A master and teacher of stockfish trade, Iheaku has nurtured an army of entrepreneurs in that industry – many of them coming from all parts of Nigeria – including his children. At the last count, there were 34 of his grandchildren learning the trade. His seven surviving children have become affluent in their own right. Therefore, when they went to town to invite their friends and associates to a party to celebrate their father’s 80th birthday and their mother’s 70th birthday, the All Saints’ Cathedral Onitsha and the Onitsha Sports Club venue of the church service and the civic reception respectivelywere filled with eminent persons from all walks of life.

They all turned up to honour a man who has reached a distinctive height in business. And he has a bragging right.
“In Nigeria, I am the biggest and the oldest importer of stockfish today. There are people who started the business before me in Nigeria. I cannot tell you I’m the first person who started it. But today I’m the biggest and the oldest stockfish tycoon. Nobody will contest that,” Iheaku pointed out.
Many at the All Saints’ Anglican Cathedral at Onitsha in Anambra State echoed the prayers of the officiating ministers. They all prayed to be celebrated in the same manner as Sir Godson Iheaku and Lady Esther Iheaku, whose affluent children rolled out the red carpet for their joint fete.
The Iheaku children: Njideka, Chineme, Izunna, Onyii, Uju, Mmaobi, and Ekeoma, had gone about the event planning surreptitiously, afraid that if it leaked, their father might not approve of it. However, it was too late to halt the proceedings by the time he got wind of the planned celebration. His only request was that they should make it a good outing.
“One of my sons has joined the business. I didn’t ask him to join and I was very glad about that. My children are in the board of all of my companies, including my wife. I don’t operate in isolation,” he said.
At the party were his European business associates from Iceland and Norway came all the way to honour their valued associate. In the gathering also were the Deputy Governor of Anambra State, representing Governor Willie Obiano; former Anambra State Governors Peter Obi and Lady Virgy Etiaba;former Governor of Imo State, Chief Achike Udenwa; President of the Onitsha Chamber of Commerce, Agriculture and Industry, Chief Uche Apakama;Awade Agbabiaka, SAN; Chidi Okoye; Hon, Jones Chudi; former Deputy Speaker of the House of Representatives, Emeka Ihedioha was represented by Chuma Nnaji; Mr. Ben Akabueze; Chief G. U. Okeke; Chief Tony Ezennaya of Orange Drugs; and Chief Charles Ezeagu.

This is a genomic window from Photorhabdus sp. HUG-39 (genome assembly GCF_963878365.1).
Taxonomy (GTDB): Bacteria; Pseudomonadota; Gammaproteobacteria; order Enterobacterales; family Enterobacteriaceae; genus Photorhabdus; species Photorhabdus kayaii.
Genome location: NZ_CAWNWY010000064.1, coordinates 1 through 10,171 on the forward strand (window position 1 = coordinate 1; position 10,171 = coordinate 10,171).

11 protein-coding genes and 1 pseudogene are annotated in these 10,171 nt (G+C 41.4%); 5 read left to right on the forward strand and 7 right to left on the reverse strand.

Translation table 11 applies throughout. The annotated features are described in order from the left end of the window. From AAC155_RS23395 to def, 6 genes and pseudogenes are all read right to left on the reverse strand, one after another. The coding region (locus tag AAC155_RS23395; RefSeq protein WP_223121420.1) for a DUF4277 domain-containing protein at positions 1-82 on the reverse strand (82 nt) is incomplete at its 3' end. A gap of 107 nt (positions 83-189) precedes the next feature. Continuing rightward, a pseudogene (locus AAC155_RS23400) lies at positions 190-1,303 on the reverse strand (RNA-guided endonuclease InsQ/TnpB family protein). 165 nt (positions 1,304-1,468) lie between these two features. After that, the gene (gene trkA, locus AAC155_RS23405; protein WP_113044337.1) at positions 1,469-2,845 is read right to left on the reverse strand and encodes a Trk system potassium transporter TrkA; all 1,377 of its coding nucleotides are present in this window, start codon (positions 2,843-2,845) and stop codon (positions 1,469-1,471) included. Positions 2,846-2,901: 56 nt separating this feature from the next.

The reception which followed the church service chaired by the Chairman of the National Population Commission was marked with pomp and circumstance at the Onitsha Sports Club. On the band stand were entertainers like Onyeka Onwenu, Humblesmith, Kcee, Emeka Rollas, an offshoot from Oliver de Coque’s band and a troupe from the Anambra State Ministry of Culture Tourism and the Diaspora.
Iheaku is a pillar of service to his community and the church. Originally from Osina in Imo State, he is also at home in Onitsha which is home to his business empire. Iheaku himself is surprised at the achievements he has attained, coming from a humble background. He can’t seem to fathom why God singled him out for so much blessing. He holds the traditional title of Nze Omenkeahurunanya, which addresses his transparent nature.
“That’s how the Almighty God created me. I’m the only surviving child of my mother. My mother had other children. My mother later died. I don’t have anybody who is of the same womb with me. I don’t know how it happened. I think the Almighty God wants it to be like that, otherwise I would have died like my other siblings,” he said.
For a man whose formal education stopped at primary level, Iheaku has been variously described as ‘the academic his community never had’ and ‘an Englishman’, mainly due to his suave mannerisms which he cultivated as a teenager. Another thing that many observed about him is that he does not jettison his cultural values. He sits well on both sides of the divide. He claims that he does not play to the gallery to win popular acclaim.
“I say what I think is right. My father was an old man before he died. He had me as the only son from my mother. My father was a very intelligent man even if he didn’t go to school, he observed the tradition of our people to the core and everybody respected him for that. I don’t think he ever told a lie. He was the head of kindred. I followed him everywhere to observe what he did. I learnt from him. My father died when I was a grown-up man. I learnt a lot from him.”